“I had heard a lot about the “typical” Bali holiday. I was surprised to find it was quite magical and so many parts of Indonesia, like Gili Meno and Gili Air, are still relatively undiscovered. I particularly love the Indonesian people, who are so gently, kind and offer wonderful hospitality”

Being a top-level professional photography, Nikole has tried and owned some of the most sophisticated equipment, but she never forget the one that ignite her interest in the world of light- painting. “My first camera was a Minolta X-300 and it had my name engraved down the side of it. It was a gift from my dad, who was a keen amateur photographer. Sadly, I sold it when I was travelling in New York when I was 25. It’s out there somewhere….I would love to find it again and buy it back for nostalgia!”

In the world where everyone can take beautiful pictures with their cellphones, and showcase it on their personal social media page, Nikole has a different, deeper perspective to value each images more than it meets the eye. “To me, the images that stand out most are images that connect with you on a feeling level, rather than a visual level”, and she also sees the rise of picture-based social media like Instagram as an opportunity that can broaden the range of photography. “Instagram has completely changed the face of travel photography in that so many people can self- publish their own journeys and adventures around the globe without the need of a “publisher”. Travel photography used to be more elusive. Remember those exotic, mesmerizing images you would see in National Geographic Magazine? Or luxury accommodation in double page spreads of beautifully researched travel magazines? Now all of that kind of content is available on Instagram and travel blogs worldwide” she analyzed.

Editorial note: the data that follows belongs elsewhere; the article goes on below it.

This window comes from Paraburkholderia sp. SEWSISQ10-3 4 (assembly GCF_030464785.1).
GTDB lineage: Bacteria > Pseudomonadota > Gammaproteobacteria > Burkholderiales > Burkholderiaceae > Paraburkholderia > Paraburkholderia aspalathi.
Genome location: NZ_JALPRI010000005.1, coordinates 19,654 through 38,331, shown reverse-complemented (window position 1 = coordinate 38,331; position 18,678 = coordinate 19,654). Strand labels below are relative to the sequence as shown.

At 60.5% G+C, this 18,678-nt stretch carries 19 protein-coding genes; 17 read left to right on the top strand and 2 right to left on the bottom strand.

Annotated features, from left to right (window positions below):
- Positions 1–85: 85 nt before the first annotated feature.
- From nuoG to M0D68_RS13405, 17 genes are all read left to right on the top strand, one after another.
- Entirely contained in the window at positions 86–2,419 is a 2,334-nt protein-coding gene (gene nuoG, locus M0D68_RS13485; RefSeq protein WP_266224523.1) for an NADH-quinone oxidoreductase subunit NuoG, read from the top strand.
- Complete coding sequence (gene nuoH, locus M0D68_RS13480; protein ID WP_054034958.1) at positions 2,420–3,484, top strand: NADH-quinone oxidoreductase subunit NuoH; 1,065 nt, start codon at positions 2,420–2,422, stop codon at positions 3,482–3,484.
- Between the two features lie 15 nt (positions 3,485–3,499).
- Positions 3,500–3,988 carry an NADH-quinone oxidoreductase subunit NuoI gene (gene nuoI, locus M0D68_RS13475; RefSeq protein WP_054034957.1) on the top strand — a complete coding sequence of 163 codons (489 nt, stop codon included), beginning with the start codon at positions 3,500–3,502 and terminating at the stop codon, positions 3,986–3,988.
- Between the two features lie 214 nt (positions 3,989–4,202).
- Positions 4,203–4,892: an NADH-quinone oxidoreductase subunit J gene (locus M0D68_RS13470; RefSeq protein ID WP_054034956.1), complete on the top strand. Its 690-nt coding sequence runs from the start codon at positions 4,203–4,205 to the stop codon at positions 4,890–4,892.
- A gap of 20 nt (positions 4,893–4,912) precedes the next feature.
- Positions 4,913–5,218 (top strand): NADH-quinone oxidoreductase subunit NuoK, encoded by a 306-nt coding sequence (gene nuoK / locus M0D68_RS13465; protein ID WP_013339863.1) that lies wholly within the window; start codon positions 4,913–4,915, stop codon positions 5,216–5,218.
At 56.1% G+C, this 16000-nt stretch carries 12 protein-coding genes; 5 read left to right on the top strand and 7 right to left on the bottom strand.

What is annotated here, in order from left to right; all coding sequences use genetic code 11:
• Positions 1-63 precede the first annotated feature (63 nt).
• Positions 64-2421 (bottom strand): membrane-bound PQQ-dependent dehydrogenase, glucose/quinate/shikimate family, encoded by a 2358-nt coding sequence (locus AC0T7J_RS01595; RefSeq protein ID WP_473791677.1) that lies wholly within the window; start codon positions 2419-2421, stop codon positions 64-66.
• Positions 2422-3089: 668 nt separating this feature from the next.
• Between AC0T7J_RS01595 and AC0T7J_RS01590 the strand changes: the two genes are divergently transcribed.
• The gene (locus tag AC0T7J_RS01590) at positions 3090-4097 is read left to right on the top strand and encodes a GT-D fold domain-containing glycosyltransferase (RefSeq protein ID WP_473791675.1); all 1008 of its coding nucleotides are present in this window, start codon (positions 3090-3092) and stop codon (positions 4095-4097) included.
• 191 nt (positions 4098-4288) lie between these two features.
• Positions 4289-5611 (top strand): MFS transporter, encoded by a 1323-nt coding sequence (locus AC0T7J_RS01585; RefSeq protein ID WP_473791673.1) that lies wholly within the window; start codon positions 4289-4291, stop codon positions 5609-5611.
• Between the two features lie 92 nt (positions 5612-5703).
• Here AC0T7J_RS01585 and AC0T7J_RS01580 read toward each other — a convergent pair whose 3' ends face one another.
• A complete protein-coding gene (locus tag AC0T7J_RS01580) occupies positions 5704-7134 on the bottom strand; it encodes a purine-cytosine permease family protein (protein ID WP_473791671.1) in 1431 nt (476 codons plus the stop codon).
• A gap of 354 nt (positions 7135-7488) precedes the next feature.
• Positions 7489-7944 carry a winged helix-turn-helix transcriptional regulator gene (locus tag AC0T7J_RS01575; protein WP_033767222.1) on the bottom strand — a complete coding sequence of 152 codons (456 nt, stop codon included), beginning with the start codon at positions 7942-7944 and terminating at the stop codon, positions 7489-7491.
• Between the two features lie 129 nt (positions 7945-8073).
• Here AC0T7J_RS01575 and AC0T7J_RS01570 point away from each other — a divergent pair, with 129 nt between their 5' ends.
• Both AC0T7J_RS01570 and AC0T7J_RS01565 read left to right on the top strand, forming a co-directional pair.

A choice of career aside, Nikole also see photographer as her way to connect deeply with all the people around the world, as a grand vessel to surpass every barriers through visual wonders. “With the introduction of digital cameras, photography is so much more popular now and there are so many more photographers than there used to be. I find that people shy away from cameras more these days, so now I keep my camera in my bag before I start conversations and would only ask to shoot someone’s portrait if we have a good connection first”


“When I was younger, my camera was a tool I used to connect with people, places and cultures. In my twenties, one of the first places I travelled was through Mexico and on that journey my camera enabled me to connect with the people up close, it removed a language barrier and gave me a reason to approach people”
Although her work has been considered as one of the best, Nikole admit that she still looks up to other photographers that inspire here to give the best in each and every snap. “I have a number of photographers whose work I love. Jock Sturgess for his incredible portraits and visual studies of communities, Sally Mann for her raw and intimate images of her family, Olive Cotton for her tenderness with light….oh there are so many!” she remarks.


As a photographer who travels a lot across countries and even continent, we are wondering how Nikole can successfully maintain the perfect balance between her work and family, and she said that it will always be a work in progress (she’ll gladly do) “I love being a photographer, but I am also a mum so my family time is important too. I try to keep a good balance by taking on a mix of local work and occasional projects that involve travel. I re-evaluate my work load every 12 months and focus on work that compliments my life at home – it’s always a work in progress to keep the balance right!”

It’s been a pleasant chatting session, and Nikole put the cream on top with her importante message for all aspiring youth who wish to be a full-time photographer. “Focus on shooting what makes you happy, build connections, collaborate and just keep shooting to keep that passion and vision alive! It takes hard work and commitment but it’s all worth it, photography can be a fun and exciting career!”
Notes taken, dear!